- Blanche DuBois in Tennessee William's play,
A Streetcar Named Desire
Years ago when I began my medical training, I recall enrolling patients for clinical research. In cardiology, there were a myriad of questions that needed to be answered, especially in the area of defining which medications were best to limit the damage caused by a heart attack. Patients routinely participated in large, multi-center prospective randomized trials to answer these questions. It was routine for them not to charged for participating in the trial: the drug(s) and additional testing would be funded by the company whose drug was being studied. Patients enrolled willingly, eager to help advance science and perhaps, in some small way, their fellow man.
It never dawned on me in those early days why hospitals and research centers were so eager to promote research.
Like many things in our profession, research centers realized that these studies could make money. There are always additional expenses required to perform these studies and research centers wanted to make sure they were not left holding the "cost bag" for these trials, so they would pad their budgets for both the "direct costs" of performing the trial and a bit more for "indirect costs" that funded their offices and utilities and perhaps to offset the losses carried by other slow-to-enroll trials.
This strategy worked. Research centers, working earnestly, helped recruit patients by marketing their cutting edge researchers to the populous. Patients came in droves since there was no additional cost on their part to participate. Research centers got additional "indirect" funds from the drug companies to grow. More research was conducted, more patients recruited, and everyone benefited.
Until the costs of health care grew.
About 2001, research was getting expensive for companies. Back then, I noticed a subtle shift occur in the funding of clinical research by the medical device industry. I was involved in Medtronic's Insync trial that tested the first biventricular pacemaker for the treatment of heart failure. As a young electrophysiology researcher, I was stoked: this was exciting new and unproven territory for pacing therapy to venture.
But I remember how the Insync trial budget was formulated because it was quite different than I had remembered with other clinical trials. In this trial, part of the study was completely funded not by the company, but rather a portion of the trial was paid for by the patient's insurer. This was perfectly legal, we were told, since the large companies had to gain approval from our government via the FDA to allow such a payment strategy. Also, insurers were required to pay for clinically-indicated pacemakers. So, since dual chamber pacemakers were already approved for reimbursement by insurers and the "only" new portion of the implant procedure was the placement of a new left ventricular lead, the patient would not be charged for any of the new equipment, and their insurer would "only" be charged for a "regular" dual-chamber pacemaker (mind you, for a pacing therapy that was unproven at the time). Technically, patients still did not have to bear any additional cost of their involvement in the trial and everybody was happy. With this new trial budget strategy now firmly in place, we had, in effect, "relied on the kindness of strangers" (the patient's insurer) to help fund the company's research. No one seemed to notice this shift, and certainly no one minded, since everybody won: the patient got the device, the research center got paid, and the company, too, could even make a little money to offset their expenses in the process.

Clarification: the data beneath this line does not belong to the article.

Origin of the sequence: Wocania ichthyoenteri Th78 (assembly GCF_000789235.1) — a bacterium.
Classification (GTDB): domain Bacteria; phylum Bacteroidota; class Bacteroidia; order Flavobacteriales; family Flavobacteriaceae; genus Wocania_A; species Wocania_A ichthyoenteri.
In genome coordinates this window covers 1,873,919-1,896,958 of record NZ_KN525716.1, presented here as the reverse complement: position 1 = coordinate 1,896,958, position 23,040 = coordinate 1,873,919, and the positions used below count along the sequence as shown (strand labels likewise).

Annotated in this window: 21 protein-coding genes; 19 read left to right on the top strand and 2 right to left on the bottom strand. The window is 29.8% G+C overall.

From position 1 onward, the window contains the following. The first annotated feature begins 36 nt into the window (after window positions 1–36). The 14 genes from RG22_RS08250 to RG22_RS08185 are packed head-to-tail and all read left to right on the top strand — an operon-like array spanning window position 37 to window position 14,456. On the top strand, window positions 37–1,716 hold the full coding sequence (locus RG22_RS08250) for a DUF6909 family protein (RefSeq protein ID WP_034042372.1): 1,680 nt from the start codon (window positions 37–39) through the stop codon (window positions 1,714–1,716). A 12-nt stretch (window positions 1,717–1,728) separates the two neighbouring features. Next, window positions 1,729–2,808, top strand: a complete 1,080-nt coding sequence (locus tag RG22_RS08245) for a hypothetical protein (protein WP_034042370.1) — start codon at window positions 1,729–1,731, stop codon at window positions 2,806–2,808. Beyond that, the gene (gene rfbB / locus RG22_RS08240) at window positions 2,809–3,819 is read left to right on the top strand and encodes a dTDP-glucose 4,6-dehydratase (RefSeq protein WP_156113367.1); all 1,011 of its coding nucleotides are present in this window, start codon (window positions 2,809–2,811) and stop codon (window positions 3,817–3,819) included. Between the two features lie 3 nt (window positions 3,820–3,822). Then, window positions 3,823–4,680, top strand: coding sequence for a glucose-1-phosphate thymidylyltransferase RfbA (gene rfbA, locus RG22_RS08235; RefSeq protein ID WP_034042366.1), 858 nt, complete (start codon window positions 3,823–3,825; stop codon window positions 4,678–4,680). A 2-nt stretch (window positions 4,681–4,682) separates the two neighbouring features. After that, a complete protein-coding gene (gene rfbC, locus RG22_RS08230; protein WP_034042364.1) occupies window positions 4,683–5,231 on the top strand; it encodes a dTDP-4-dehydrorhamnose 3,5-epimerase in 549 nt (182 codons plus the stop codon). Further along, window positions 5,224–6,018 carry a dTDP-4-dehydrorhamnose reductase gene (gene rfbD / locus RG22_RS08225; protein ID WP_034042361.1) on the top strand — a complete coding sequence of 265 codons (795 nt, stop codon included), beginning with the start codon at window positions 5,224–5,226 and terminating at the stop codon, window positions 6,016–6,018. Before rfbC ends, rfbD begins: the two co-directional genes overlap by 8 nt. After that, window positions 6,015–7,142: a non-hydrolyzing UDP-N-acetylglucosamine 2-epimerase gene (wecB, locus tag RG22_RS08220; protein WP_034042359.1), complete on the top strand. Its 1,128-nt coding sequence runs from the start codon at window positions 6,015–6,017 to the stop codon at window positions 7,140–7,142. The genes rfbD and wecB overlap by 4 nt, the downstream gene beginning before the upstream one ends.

Naturally, there was a desire for research centers to recruit more and more trials to grow their prestige in the community. Small companies would use research protocols to gain marketshare in competetive hospital accounts using, in part, this patient-subsidized budget strategy. Worse, they would create new add-on trials only marginally relevant for the same growth strategy even after devices were FDA-approved.
Fast forward ten years to our current era.
With the growing cost of health care being offloaded by insurers on the backs of patients, patients have seen their insurance deductibles rise. Employers are finding they can no longer provide "Cadillac plans" to their employees due to costs, and instead move to insurance programs that are less encompassing in an effort to control costs to their employees. As a result, some patients even have "lifetime caps" limits on their insurance. Consequently, patients have become keenly aware of the costs of providing their health care.
I have noticed that patients are increasingly reluctant to participate in clinical research. Perhaps this is because they understand the relationship between ANY health care and THEIR expenses. They know that their insurers might not cover the experimental parts of research trials and are concerned that they'll be left holding the bag. After all, defining where the lines are drawn between what is paid for and what is not in clinical trials is nearly impossible with our current cloudy hospital billing schemes.
Peter Orsag, the White House budget director, has promised comparative effectiveness research will lead us to the promised land of health care cost containment. But given what I see, because patients are footing an increased portion of their health care tab already, do we really think enrolling patients in these trials will be easy going forward?
Reality always trumps the spin in Washington. Unless we see better transparency of costs from all of parties making money in clinical research, we'll never have the patients enrolled to bring any of these trials, comparative or not, to fruition.